|all 14 of us (1 student didn't go and we brought along Lauren for fun and Falk as the professor)|
|After hiking in the fog for 2 hours we finally saw something we recognized...a giant caldera!|
|first glimpse of the fumeroles|
|learning from Falk about water wapor|
|we found a friend|
|sunset next to Cerro Azul|
We spent the evening eating food that was prepared for us and playing mafia. The sun set early and without a lot of light, we all went to bed early. It got COLD at night. Not as cold as it is here in Quito, but it was pretty chilly. The next morning we woke up at 6, ate some food and began the hike down into the caldera and back up the side of the sulfur mine. They don't actually mine the sulfur anymore and hiking the trail once is enough to convince me why. It is steep going down the side of the caldera, steep going up the sulfur mine and then you have to do it in reverse. It was a workout of a lifetime.
|the path down the inside of the caldera|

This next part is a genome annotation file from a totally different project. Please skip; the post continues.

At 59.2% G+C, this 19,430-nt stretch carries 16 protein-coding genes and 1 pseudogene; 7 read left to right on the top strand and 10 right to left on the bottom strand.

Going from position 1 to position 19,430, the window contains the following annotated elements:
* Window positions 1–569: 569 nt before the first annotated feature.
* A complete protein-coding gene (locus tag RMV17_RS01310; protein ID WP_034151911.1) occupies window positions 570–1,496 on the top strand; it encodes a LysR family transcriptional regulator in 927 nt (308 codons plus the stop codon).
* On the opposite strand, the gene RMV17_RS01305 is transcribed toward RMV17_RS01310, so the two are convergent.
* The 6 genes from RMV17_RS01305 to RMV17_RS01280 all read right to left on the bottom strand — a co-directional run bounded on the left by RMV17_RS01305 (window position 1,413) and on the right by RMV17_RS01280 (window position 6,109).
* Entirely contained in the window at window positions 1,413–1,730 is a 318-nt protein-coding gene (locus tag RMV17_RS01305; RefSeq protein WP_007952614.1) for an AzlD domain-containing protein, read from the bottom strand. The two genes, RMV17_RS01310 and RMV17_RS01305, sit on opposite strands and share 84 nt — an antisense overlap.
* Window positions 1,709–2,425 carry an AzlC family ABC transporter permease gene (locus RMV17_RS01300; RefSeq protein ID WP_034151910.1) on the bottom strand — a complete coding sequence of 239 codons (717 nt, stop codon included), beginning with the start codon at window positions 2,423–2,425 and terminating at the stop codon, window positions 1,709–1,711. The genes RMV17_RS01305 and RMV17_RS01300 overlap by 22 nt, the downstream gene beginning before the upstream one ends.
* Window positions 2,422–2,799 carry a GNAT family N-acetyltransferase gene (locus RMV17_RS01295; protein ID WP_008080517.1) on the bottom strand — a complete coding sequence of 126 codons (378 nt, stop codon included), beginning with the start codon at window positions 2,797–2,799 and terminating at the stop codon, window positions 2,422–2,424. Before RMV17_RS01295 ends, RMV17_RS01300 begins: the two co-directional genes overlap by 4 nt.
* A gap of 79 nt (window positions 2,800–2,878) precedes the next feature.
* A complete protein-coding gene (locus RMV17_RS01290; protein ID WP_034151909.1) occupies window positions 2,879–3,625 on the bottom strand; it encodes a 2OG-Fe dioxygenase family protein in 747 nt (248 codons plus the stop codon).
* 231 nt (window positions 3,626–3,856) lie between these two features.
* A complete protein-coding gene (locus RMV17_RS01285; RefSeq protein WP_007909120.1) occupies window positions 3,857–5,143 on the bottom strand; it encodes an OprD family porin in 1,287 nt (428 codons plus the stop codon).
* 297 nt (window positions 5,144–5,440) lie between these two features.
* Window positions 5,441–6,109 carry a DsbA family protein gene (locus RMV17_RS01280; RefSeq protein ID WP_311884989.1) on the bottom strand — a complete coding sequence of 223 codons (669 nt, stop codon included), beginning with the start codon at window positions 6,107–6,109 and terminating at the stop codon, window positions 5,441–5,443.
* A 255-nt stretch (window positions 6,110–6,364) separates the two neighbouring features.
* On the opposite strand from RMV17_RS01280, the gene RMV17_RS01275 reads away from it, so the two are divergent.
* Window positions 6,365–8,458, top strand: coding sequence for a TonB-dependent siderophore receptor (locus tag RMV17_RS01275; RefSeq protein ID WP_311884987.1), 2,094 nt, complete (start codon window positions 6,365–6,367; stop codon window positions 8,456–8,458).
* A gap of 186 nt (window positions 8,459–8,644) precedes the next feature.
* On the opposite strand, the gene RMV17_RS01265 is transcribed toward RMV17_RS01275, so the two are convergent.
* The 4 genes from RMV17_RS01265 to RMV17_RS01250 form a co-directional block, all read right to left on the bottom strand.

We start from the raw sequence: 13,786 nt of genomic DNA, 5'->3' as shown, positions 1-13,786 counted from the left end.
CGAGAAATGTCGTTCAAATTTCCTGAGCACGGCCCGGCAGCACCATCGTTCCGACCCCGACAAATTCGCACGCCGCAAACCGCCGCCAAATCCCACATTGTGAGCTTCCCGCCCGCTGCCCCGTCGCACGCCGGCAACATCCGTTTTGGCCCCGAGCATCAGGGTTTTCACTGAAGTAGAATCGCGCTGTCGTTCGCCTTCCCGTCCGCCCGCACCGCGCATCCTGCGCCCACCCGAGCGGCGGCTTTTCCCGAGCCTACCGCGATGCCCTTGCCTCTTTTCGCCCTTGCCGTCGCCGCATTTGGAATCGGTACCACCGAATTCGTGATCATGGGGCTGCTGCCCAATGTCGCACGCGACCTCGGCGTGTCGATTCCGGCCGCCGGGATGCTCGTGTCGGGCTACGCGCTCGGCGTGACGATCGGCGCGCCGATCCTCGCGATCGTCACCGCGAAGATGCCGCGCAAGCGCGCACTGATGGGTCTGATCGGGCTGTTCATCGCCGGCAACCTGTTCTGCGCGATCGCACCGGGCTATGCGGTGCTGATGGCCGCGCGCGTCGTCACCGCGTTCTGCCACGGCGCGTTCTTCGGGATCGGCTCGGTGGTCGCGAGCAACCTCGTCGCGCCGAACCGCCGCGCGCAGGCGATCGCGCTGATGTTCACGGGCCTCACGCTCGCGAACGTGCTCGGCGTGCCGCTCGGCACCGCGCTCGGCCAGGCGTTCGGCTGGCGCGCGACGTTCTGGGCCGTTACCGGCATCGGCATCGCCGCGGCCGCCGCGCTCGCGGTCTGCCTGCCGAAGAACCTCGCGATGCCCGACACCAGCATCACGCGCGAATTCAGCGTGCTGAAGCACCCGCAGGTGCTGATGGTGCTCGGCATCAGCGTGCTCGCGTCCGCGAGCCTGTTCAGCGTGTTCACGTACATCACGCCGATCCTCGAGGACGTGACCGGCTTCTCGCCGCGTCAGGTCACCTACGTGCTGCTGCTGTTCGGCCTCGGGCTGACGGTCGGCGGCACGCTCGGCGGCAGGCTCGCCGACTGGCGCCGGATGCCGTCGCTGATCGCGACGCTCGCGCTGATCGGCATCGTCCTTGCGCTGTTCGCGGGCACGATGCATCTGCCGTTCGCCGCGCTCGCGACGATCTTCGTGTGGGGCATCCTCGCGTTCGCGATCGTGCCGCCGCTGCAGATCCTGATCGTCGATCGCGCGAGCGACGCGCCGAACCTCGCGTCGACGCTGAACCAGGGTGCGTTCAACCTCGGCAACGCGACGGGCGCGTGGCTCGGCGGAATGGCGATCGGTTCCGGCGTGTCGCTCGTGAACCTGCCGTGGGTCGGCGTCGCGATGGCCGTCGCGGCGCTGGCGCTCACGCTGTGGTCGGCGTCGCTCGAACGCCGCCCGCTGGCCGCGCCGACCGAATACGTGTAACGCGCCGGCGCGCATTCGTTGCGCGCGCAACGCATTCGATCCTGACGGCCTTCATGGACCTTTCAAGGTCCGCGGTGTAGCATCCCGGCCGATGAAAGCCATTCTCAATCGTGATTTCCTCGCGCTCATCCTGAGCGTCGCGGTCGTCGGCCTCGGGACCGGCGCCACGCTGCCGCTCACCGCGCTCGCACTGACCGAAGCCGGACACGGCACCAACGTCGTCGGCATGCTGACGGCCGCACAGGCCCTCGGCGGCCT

|between the inside of the caldera and the sulfur mine|
|Marina and I on the landslide prone rocks|
These are called fumeroles. The magma deep in the earth heats up the water and it comes to the surface and releases gas and leaves behind sulfur deposits. The steam is HOT and the gases are impossible to breathe. Just from walking around the area it smells awful and stings your lungs. Many coughing fits occurred. My lungs hurt and I feel nauseous just looking at these pictures again. That's how bad it was.
You may be thinking, "Hannah, this doesn't look safe" and to that I say no, it's probably not. But did that stop us? Nope. Not really. But it is Galapa-safe. There's a difference between safe and Galapa-safe.
After, we hiked back to camp and broke down all of our tents and packed up and started the 2.5 exhausting journey back down. We aren't sure about the exact distance, but we hiked almost 6 hours straight that one day. My feet paid the price....